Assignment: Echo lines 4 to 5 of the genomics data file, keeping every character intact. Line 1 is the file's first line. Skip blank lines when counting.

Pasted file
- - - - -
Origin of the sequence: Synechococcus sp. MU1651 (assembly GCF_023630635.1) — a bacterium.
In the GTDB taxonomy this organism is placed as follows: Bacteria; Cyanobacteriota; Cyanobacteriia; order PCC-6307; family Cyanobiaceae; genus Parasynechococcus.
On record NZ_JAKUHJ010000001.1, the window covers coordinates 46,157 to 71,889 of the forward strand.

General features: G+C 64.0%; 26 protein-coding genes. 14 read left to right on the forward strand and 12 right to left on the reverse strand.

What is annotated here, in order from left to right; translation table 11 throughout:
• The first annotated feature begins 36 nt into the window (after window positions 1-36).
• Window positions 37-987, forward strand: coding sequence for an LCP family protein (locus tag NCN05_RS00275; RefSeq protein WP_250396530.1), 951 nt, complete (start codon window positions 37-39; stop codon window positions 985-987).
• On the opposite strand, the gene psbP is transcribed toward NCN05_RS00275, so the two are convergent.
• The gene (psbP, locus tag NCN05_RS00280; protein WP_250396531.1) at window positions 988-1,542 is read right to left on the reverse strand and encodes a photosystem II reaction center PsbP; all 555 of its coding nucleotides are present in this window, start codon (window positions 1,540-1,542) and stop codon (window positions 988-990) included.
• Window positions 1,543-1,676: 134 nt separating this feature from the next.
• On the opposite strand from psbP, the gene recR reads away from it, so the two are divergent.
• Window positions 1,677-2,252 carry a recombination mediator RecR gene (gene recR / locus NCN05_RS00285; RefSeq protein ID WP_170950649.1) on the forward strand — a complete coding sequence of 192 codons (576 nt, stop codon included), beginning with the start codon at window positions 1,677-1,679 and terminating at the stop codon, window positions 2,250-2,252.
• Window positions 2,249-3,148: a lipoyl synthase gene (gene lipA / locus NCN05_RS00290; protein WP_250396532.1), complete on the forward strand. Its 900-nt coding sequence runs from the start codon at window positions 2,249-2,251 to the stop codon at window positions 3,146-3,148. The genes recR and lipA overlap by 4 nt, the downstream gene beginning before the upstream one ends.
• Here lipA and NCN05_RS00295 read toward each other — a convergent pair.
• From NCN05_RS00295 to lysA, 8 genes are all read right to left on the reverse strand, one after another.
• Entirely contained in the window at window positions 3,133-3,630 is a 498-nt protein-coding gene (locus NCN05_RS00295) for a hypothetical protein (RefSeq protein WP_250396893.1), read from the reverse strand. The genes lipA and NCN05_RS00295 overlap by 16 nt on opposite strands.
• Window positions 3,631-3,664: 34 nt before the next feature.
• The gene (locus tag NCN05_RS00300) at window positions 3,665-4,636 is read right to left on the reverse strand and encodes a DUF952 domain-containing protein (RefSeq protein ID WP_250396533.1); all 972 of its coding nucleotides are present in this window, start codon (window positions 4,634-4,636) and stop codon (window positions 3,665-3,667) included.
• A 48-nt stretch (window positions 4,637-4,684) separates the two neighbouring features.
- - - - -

General features: G+C 64.0%; 26 protein-coding genes. 14 read left to right on the forward strand and 12 right to left on the reverse strand.

What is annotated here, in order from left to right; translation table 11 throughout: